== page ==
If divorce is confusing for adults then you know it’s even more confusing for kids. What you need is an age by age guide in helping children understand divorce.
0 to 5 Years
At this stage, a child is a baby or toddler. They have a major dependence on parents and caretakers for all of their needs, as they are not old enough to feed, clothe and take care of themselves. Children of this age can’t understand complex situations or anticipate future situations. They don’t really understand their own feelings at such a young age.
Some of your 0 to 5-year-old child’s greatest concerns will be which parent will they live with, who will take care of them and possibly where will Fluffy the cat live. These are about the only issues you need to cover with a young child and make sure that they realize you and your ex-spouse will live in different homes, but each will spend quality one-on-one time with the child and each parent still loves them.
Children at a preschool age are just beginning to develop some independence, although they are still highly dependent on parents and caretakers for their needs. At this age, they have a limited ability to understand things like cause and effect and still can’t think ahead to the future happenings. Preschoolers may have an understanding that the world revolves around them and the fine line between reality and fantasy can be blurred at times. They have some ability to think about their own feelings, but can’t usually communicate with you about them.
For example, preschool children may leave one parent’s house, go to the other parent’s house and ask immediately upon arrival if the other parent is home. They know they just left the other parent but can’t see far enough ahead to remember that for maybe a half hour or so drive. They will need lots of reminders with lots of love to get through this stressful time in their lives.
Signs of distress in preschoolers such as fear or anger may appear. These feelings can manifest themselves in the form of anxiety, whining, clinging or just being generally irritable. Preschoolers may experience problems sleeping all night as they did before.
Children of this age can develop many inaccurate ideas about divorce’s causes and effects. For example, if Dad is the one who leaves the family home, they often see if as Dad left them, not that Dad left Mom. They need to understand from both parents that they made the decision to live apart on purpose and it’s an adult decision.
Preschoolers need simple explanations such as who will live where, who they will live with, who will be the caretaker and how often they will see the other parent on a regular basis.
6 to 8 Years
At the age of 6 to 8 years, children have a bit more ability to think about their feelings and actually talk about them. This age group of children has a broader understanding of what is going on around them in their world but may not understand the complexities of divorce. At this age, children are forming friendships outside of the home as friends and schoolmates become an important part of their lives.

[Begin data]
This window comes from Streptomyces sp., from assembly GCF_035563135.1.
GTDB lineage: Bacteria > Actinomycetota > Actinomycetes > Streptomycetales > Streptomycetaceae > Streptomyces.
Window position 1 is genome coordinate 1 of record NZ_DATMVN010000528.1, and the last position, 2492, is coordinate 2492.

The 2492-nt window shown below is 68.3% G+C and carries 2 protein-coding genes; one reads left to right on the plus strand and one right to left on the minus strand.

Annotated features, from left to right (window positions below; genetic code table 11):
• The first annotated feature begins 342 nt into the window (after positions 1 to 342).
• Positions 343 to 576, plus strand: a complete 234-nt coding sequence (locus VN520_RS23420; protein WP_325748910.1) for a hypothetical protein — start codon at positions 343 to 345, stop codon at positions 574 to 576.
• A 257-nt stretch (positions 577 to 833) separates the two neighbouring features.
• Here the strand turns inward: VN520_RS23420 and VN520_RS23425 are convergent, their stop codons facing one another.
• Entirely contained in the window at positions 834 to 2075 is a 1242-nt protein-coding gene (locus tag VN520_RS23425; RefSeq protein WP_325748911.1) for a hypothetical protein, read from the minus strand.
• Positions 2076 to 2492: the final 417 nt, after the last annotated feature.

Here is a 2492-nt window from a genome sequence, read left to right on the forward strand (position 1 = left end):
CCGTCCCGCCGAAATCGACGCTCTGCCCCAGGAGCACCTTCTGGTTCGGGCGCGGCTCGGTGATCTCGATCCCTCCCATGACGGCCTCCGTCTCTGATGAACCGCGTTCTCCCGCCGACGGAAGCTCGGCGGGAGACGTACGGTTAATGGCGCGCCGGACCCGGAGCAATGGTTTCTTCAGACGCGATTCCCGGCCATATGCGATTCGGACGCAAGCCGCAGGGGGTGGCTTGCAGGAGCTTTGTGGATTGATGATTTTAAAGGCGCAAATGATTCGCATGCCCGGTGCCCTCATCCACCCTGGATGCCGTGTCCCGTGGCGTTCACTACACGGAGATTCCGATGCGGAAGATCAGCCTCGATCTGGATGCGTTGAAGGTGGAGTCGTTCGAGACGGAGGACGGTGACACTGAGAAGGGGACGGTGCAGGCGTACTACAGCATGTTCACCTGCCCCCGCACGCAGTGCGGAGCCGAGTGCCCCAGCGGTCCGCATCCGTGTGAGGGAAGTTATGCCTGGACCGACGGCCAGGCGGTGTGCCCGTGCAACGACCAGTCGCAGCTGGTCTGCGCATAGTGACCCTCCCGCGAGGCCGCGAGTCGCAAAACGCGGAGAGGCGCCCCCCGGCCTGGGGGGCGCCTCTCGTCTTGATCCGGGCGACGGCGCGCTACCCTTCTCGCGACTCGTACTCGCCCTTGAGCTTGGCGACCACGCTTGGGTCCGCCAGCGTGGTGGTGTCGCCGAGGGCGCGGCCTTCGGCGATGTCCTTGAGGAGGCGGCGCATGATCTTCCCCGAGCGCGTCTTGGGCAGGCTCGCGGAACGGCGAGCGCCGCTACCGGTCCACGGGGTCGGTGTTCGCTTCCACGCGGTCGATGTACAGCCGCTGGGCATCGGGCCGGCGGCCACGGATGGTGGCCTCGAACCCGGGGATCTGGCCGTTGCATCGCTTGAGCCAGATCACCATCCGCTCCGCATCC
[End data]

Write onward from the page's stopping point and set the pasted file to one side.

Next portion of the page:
Children in this age group may think the parent is divorcing them and they will never see them again. They may also try to play matchmaker and want their parents to get back together, as it did work when they were younger.
9 to 11 Years
As children reach this age group, they have more ability to understand, think about and talk about their feelings on all aspects of divorce. Their circle of relationships outside the family dynamic includes friends, teachers and coaches and is more developed. These items lead to a larger factor in planning the child’s time and activities. Children 9 to 11 years of age may still tend to see things in black and white only and may assign blame to one parent for the split up.
Many children in this age group place blame on one parent or the other and they can have outward displays of anger, fear, sadness or distress as they are missing one parent. The children in this group need the reassurance that they didn’t cause the divorce and that it was an adult decision, which they can’t influence. The older children in the 9 to 11 age group can discuss their feelings openly, but many choose to keep them bottled up and not to speak about their feelings at all. The best approach is to say something like “Some kids feel, angry, afraid or sad when their parents divorce,” instead of something like “Are you sad?” The first approach opens a window for them to talk to you and isn’t as direct, so you may get better results with it.
12 to 14 Years
Kids at this age have a better understanding of divorce as a whole and they can take part in discussions and ask pertinent questions to further their understanding of the events. They will desire more independence and start questioning parental authority as their relationships outside the family grow and become much more important to them.
Anger and irritability are common at this age and it can be directed at both parents or the one that moved out. Teenagers can be moody anyway, so it may be hard to gauge if it is indeed because of a divorce.
Solutions to Survive Divorce with Children of Any Age
Keep the lines of communication open with the children and answer any questions they may have on their level of understanding and often. Make sure they know that both parents love them and that they spend time with both parents. As the children get older, you can enlist them in more extracurricular activities to keep their minds busy and give them less time to ponder the situation. This aspect will also help with a child’s self-esteem and encourage them to reach out to others without withdrawing from the world.
Kathleen E. Shaul is a highly-skilled divorce and family attorney based in St. Louis, Missouri. She has been practicing family law in St. Louis since 1995 and is dedicated to providing the highest quality legal representation for families. Follow her on Facebook and Twitter.